Chapter 3. Input Streams

java.io.InputStream is the abstract superclass for all input streams. It declares the three basic methods needed to read bytes of data from a stream. It also has methods for closing streams, checking how many bytes of data are available to be read, skipping over input, marking a position in a stream and resetting back to that position, and determining whether marking and resetting are supported.

The read( ) Method

The fundamental method of the InputStream class is read( ). This method reads a single unsigned byte of data and returns the integer value of the unsigned byte. This is a number between 0 and 255:

public abstract int read( ) throws IOException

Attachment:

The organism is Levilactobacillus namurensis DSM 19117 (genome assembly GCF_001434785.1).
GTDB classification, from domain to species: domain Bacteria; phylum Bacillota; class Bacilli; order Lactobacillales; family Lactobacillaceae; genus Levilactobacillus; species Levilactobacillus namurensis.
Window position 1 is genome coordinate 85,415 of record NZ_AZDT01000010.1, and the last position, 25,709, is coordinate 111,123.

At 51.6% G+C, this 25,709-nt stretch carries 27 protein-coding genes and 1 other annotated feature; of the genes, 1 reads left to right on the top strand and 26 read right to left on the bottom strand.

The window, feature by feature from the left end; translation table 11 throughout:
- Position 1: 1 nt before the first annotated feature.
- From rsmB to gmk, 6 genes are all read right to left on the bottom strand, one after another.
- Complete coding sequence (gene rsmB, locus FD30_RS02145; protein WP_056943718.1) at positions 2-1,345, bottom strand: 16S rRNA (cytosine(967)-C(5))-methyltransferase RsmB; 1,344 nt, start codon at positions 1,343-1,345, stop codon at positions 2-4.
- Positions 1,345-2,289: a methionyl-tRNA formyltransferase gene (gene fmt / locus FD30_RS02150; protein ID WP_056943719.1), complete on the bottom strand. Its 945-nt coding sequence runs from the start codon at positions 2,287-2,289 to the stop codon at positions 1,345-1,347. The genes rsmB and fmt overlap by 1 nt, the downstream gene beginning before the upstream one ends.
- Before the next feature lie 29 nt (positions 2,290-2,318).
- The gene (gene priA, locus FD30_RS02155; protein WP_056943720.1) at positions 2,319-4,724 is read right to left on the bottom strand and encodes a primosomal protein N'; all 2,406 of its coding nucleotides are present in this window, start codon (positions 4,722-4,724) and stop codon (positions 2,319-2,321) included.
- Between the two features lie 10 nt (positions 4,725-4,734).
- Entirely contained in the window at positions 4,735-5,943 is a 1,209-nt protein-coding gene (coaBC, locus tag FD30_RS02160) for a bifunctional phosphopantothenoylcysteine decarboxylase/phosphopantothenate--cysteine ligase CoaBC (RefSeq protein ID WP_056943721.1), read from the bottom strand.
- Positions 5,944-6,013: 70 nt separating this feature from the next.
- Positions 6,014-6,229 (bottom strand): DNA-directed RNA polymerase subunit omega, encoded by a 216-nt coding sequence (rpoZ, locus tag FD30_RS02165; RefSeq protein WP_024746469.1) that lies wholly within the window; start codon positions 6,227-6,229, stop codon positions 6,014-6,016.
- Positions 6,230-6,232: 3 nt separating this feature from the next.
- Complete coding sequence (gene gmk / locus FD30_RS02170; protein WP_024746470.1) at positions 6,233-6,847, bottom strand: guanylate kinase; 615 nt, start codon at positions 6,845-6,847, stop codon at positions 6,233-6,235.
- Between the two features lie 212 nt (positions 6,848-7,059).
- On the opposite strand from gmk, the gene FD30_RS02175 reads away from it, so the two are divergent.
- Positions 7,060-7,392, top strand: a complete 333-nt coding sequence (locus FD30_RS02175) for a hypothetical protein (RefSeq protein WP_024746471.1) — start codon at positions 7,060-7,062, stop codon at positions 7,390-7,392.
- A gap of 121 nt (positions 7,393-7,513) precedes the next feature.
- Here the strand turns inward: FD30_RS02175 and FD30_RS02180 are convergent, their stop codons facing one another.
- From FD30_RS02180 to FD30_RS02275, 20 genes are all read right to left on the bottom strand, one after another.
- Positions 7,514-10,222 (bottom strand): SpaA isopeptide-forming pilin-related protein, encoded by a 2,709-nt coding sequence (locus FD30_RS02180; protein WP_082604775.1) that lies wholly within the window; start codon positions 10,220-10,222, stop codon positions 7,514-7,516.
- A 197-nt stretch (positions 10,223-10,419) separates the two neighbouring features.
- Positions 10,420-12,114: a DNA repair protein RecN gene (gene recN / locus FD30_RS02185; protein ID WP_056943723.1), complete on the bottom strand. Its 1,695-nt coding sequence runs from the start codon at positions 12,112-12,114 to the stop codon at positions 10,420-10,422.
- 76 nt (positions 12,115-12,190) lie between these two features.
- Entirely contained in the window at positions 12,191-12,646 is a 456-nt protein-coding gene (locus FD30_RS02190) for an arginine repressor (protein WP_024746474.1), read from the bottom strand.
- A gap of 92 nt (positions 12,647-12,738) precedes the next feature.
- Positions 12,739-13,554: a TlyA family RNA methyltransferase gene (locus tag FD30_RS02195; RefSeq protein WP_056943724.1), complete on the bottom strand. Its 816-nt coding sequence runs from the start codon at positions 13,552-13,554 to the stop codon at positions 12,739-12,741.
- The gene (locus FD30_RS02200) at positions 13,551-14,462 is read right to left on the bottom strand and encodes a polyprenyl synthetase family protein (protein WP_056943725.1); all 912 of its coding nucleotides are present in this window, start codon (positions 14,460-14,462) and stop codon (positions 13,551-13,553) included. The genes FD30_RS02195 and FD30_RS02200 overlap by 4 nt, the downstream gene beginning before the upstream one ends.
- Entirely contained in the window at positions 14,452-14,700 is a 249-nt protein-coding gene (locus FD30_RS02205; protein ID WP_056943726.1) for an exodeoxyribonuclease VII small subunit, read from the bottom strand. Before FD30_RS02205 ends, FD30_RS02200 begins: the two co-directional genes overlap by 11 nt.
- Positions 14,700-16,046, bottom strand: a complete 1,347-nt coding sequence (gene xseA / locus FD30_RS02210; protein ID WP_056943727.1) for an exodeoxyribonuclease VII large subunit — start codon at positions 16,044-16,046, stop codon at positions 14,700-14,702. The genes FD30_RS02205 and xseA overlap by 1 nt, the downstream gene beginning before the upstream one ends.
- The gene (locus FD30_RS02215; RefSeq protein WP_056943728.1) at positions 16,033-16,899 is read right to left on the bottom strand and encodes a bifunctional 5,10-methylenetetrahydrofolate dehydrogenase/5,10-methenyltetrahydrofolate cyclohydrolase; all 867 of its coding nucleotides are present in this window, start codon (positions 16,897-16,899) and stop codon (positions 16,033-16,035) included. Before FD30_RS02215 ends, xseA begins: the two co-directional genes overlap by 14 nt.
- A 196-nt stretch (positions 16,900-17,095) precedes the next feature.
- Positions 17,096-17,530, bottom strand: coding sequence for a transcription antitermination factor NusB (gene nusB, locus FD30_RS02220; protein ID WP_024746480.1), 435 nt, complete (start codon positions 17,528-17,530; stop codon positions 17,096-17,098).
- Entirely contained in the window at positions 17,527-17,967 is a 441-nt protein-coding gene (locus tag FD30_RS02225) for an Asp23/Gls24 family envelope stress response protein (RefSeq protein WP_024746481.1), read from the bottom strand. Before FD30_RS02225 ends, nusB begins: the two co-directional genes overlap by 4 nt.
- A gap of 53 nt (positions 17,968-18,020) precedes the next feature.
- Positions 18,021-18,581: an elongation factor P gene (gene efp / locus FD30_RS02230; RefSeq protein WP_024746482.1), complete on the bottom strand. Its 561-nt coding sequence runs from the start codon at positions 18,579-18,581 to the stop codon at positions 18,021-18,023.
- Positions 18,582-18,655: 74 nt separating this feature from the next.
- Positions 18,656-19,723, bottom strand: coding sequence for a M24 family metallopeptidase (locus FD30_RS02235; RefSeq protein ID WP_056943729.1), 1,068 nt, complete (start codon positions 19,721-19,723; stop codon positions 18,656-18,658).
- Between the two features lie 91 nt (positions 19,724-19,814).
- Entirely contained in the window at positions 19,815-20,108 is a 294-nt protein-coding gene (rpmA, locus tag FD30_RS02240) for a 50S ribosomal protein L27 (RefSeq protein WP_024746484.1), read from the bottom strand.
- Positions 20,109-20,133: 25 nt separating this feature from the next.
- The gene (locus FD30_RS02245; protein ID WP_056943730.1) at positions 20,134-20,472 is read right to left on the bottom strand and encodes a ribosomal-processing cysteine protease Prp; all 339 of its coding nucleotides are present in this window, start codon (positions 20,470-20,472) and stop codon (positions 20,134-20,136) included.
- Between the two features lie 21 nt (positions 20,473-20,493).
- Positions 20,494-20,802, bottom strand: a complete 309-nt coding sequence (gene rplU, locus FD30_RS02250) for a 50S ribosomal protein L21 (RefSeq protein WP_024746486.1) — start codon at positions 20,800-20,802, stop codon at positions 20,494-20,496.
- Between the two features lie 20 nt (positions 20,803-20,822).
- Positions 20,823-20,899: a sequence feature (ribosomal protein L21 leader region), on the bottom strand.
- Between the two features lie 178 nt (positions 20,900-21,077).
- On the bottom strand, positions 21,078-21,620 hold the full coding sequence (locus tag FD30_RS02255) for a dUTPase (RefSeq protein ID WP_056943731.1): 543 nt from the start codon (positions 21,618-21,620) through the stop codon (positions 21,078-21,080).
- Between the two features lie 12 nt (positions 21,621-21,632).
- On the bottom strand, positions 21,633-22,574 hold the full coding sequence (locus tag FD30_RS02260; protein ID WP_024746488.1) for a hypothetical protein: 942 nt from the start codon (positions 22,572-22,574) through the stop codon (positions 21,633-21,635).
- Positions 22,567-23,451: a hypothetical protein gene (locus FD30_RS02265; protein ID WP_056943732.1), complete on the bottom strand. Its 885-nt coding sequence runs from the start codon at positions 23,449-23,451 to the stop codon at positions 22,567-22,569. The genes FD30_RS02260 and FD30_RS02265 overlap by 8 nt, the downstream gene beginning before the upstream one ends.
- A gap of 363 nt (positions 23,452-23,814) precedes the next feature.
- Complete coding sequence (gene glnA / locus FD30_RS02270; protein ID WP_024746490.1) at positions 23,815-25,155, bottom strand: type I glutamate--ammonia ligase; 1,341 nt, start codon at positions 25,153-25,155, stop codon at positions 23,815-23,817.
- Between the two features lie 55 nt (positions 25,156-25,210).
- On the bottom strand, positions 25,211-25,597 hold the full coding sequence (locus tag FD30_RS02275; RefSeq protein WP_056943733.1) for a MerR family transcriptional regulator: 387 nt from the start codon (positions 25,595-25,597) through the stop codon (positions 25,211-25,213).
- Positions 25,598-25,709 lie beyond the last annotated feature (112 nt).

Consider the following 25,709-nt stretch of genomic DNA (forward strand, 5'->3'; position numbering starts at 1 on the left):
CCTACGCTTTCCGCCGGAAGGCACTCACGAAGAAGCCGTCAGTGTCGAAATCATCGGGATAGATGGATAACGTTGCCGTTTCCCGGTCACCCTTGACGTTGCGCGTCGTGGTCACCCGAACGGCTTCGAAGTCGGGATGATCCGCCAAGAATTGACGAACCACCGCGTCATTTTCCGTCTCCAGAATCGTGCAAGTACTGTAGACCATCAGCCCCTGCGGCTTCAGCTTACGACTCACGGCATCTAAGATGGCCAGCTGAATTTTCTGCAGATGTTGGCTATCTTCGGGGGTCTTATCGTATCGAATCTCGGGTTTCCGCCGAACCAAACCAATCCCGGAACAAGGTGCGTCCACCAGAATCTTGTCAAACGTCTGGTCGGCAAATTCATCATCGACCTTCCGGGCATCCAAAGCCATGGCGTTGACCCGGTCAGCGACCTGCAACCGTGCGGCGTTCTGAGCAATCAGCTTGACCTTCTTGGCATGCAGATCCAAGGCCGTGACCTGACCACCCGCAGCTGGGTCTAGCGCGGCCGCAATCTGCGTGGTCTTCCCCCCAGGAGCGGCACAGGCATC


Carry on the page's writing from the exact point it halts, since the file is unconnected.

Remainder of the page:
read( ) is declared abstract; therefore, InputStream is abstract. Hence, you can never instantiate an InputStream directly; you always work with one of its concrete subclasses.

The following code reads 10 bytes from the System.in input stream and stores them in the int array data:

int[] data = new int[10];
for (int i = 0; i < data.length; i++) {
  data[i] = System.in.read( );
}

Notice that although read( ) is reading a byte, it returns an int. If you want to store the raw bytes instead, you can cast the int to a byte. For example:

byte[] b = new byte[10];
for (int i = 0; i < b.length; i++) {
  b[i] = (byte) System.in.read( );
}

Of course, this produces a signed byte instead of the unsigned byte returned by the read( ) method (that is, a byte in the range −128 to 127 instead of 0 to 255). As long as you’re clear in ...

Get Java I/O, 2nd Edition now with O’Reilly online learning.

O’Reilly members experience live online training, plus books, videos, and digital content from 200+ publishers.